However, don’t underestimate the power of this gesture. Gay activists and their supporters among the gym’s employees destroyed this Christian’s business, not because he wouldn’t allow gays to work out at the gym, but because he would not permit them to celebrate gay Pride there. They shattered his business overnight without filing a charge or a lawsuit, but solely by using the power of stigma and collective action.
This is what I told you in The Benedict Option was going to happen, and is going to keep happening. I likened people like the CrossFit gym owner to the greengrocer from the Czech dissident Vaclav Havel’s famous essay:
Consider, says Havel, the greengrocer living under communism, who puts a sign in his shop window saying, “Workers of the World, Unite!” He does it not because he believes it, necessarily. He simply doesn’t want trouble. And if he doesn’t really believe it, he hides the humiliation of his coercion by telling himself, “What’s wrong with the workers of the world uniting?” Fear allows the official ideology to retain power — and eventually changes the greengrocer’s beliefs.
Those who “live within a lie,” says Havel, collaborate with the system and compromise their full humanity. Every act that contradicts the official ideology is a denial of the system. What if the greengrocer stops putting the sign up in his window? What if he refuses to go along to get along? “His revolt is an attempt to live within the truth” — and it’s going to cost him plenty.
Because they are public, the greengrocer’s deeds are inescapably political. He bears witness to the truth of his convictions by being willing to suffer for them. He becomes a threat to the system — but he has preserved his humanity. And that, says Havel, is a far more important accomplishment than whether this party or that politician holds power…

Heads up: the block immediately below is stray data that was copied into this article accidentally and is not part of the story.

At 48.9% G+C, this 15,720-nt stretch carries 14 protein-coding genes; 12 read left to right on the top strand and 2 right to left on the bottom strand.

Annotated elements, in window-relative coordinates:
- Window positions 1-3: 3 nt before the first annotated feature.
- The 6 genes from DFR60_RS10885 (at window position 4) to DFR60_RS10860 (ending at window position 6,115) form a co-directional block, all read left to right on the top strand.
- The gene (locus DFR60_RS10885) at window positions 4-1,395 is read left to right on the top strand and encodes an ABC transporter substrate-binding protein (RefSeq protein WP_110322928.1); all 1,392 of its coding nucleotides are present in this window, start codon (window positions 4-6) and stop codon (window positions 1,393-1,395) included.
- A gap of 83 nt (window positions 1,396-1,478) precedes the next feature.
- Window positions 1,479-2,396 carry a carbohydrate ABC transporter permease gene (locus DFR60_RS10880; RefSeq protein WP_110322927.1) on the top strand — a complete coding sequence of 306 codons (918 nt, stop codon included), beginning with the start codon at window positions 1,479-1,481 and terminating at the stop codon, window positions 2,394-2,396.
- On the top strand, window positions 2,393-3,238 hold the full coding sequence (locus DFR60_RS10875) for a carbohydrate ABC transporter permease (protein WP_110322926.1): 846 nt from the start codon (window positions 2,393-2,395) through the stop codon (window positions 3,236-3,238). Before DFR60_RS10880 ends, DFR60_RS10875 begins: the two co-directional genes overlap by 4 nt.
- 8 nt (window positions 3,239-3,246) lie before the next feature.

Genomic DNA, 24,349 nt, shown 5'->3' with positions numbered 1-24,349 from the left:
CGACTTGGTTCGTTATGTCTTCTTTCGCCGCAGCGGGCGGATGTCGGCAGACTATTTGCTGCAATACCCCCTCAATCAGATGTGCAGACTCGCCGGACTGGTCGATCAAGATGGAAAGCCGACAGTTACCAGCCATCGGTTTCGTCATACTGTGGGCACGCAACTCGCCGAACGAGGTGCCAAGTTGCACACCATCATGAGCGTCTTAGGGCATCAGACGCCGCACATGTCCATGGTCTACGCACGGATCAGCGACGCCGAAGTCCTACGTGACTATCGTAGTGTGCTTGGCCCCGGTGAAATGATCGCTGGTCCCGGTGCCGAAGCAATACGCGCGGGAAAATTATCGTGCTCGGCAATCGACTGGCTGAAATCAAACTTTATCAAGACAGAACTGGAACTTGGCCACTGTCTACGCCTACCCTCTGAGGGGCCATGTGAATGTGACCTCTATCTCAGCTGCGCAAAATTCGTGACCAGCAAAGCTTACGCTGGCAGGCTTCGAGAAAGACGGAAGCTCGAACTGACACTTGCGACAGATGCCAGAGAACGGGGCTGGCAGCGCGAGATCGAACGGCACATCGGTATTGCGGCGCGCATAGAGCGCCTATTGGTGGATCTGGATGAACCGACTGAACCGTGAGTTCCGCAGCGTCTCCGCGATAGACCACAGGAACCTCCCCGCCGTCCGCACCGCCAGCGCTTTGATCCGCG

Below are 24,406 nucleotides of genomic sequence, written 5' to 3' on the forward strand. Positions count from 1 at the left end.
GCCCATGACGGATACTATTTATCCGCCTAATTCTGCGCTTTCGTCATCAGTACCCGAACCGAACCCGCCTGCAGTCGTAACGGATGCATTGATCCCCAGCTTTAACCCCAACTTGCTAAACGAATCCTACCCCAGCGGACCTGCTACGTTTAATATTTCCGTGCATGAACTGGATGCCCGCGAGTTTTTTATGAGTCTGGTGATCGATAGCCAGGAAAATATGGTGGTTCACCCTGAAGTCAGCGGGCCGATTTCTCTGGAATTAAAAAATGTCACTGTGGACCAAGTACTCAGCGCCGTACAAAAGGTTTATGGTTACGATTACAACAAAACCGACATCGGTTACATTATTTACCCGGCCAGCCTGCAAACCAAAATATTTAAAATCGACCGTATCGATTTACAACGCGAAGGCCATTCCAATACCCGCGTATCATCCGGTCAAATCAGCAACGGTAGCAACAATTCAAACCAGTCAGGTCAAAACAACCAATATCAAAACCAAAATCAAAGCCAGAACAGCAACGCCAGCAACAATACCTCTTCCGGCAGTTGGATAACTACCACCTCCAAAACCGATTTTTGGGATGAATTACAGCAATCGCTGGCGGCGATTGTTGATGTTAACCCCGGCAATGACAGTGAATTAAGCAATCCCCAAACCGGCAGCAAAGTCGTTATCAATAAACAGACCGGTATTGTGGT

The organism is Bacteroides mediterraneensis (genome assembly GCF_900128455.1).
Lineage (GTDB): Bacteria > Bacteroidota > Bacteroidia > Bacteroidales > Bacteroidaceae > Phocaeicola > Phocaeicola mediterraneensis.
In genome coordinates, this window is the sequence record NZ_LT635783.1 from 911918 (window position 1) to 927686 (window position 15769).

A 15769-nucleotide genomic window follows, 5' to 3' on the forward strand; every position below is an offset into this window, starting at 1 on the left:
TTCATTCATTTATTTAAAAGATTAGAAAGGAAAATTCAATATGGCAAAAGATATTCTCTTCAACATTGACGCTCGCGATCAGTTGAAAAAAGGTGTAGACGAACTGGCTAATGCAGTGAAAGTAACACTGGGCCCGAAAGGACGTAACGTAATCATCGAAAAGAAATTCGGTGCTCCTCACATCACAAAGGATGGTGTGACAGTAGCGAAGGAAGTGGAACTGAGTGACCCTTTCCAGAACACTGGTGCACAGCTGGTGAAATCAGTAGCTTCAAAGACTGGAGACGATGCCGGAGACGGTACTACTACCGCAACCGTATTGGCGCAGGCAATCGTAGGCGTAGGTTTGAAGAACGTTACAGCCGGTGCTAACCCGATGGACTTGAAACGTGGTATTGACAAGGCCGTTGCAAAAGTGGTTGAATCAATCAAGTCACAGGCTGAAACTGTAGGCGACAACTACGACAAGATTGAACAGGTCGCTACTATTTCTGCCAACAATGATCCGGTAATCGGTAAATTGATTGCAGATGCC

In my book, I said that Christians have to help each other when our livelihoods suffer because of stances like the one the CrossFit affiliate and employee Russell Berger have taken:
When that price needs to be paid, Benedict Option Christians should be ready to support one another economically—through offering jobs, patronizing businesses, professional networking, and so forth. This will not be a cure-all; the conversion of the public square into a politicized zone will be too far-reaching for orthodox Christian networks to employ or otherwise financially support all their economic refugees. But we will be able to help some.
I also pointed out how we need to start building parallel economic structures, and patronizing them. That gym owner in Indianapolis will no doubt be cut loose from his CrossFit affiliation — and if he starts another gym, faithful Christians in that city who work out at CrossFit gyms or elsewhere should move their membership to that one. We cannot expect Christian business owners to take these kinds of bold stands if we won’t do our best to support them when they pay the inevitable price.
Russell Berger and the as yet unknown owner of the Indy gym — they are two Havel’s greengrocers of our time and place. Every other Christian-owned business in Indianapolis is put on notice that if they don’t agree to host Pride events, or in some way signal their support of Pride, they could suffer the same fate. There is no law that will protect a business from a boycott by its own employees or customers — nor should there be, in a free country.
These CrossFit Christians are getting hard lessons in the cost of discipleship. These lessons are going to become more frequent. What kind of lessons — in courage, and in solidarity — are the rest of us Christians learning? Pay attention. This is important.